And list each day of absence even if its the exact same reason as the day before.

I have seen to many parents years down the line be called into formal meetings and threatened or accused to ever ignore one.

Inc a pupil cancer patient who at the time was actually being educated by the teacher attached to the treating hospital and a just 15 year old who was run over as a young child and on each absence was either being treated in hospital inc 17 occasions where she was unconscious in ICU,or attending some other form of treatment and every attendance with every appointment was documented and evidence provided to the school. The ewo tried to force her to sign a consent form so they could obtain a full copy of her medical notes so they could asses if they could do anything to improve her attendance (the ewo is not medically qualified nor did she intend on asking a docter.)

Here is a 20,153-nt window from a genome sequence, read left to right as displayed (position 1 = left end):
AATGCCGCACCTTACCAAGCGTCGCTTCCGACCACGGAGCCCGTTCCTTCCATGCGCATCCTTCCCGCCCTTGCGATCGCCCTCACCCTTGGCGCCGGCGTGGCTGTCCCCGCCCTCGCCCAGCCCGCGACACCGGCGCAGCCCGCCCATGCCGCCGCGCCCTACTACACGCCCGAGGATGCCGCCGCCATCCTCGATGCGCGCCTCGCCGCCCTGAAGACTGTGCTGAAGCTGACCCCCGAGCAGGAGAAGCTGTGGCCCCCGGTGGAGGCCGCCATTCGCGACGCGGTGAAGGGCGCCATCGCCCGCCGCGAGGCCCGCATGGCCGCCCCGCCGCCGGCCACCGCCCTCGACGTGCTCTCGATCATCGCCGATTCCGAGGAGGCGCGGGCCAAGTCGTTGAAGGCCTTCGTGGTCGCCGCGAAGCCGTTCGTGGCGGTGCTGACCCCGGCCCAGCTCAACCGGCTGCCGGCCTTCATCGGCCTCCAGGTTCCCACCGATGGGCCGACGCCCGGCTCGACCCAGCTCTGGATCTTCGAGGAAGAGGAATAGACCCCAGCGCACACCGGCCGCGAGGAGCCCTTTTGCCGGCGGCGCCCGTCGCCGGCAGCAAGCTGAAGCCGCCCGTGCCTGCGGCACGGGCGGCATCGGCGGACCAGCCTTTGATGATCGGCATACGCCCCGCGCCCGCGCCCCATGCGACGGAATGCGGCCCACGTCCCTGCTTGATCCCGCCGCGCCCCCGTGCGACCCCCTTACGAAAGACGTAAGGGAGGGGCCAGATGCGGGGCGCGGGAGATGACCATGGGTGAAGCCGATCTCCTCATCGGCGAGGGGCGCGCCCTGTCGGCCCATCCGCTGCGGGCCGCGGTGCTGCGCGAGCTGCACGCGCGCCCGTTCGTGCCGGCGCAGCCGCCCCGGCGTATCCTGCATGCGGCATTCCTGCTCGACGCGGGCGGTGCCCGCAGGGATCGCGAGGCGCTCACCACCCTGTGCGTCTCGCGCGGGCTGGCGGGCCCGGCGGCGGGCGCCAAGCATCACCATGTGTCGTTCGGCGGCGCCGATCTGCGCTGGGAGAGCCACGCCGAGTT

If you are keeping your child off wwhen It is not needed then yes you should have to justify your behaviour but if you are totally comfortable with the decision that it is needed then list and challenge the suggestion that you have done something wrong. But never let it slide and ignore it.

SomeRainbow Mon 18-Mar-13 14:46:48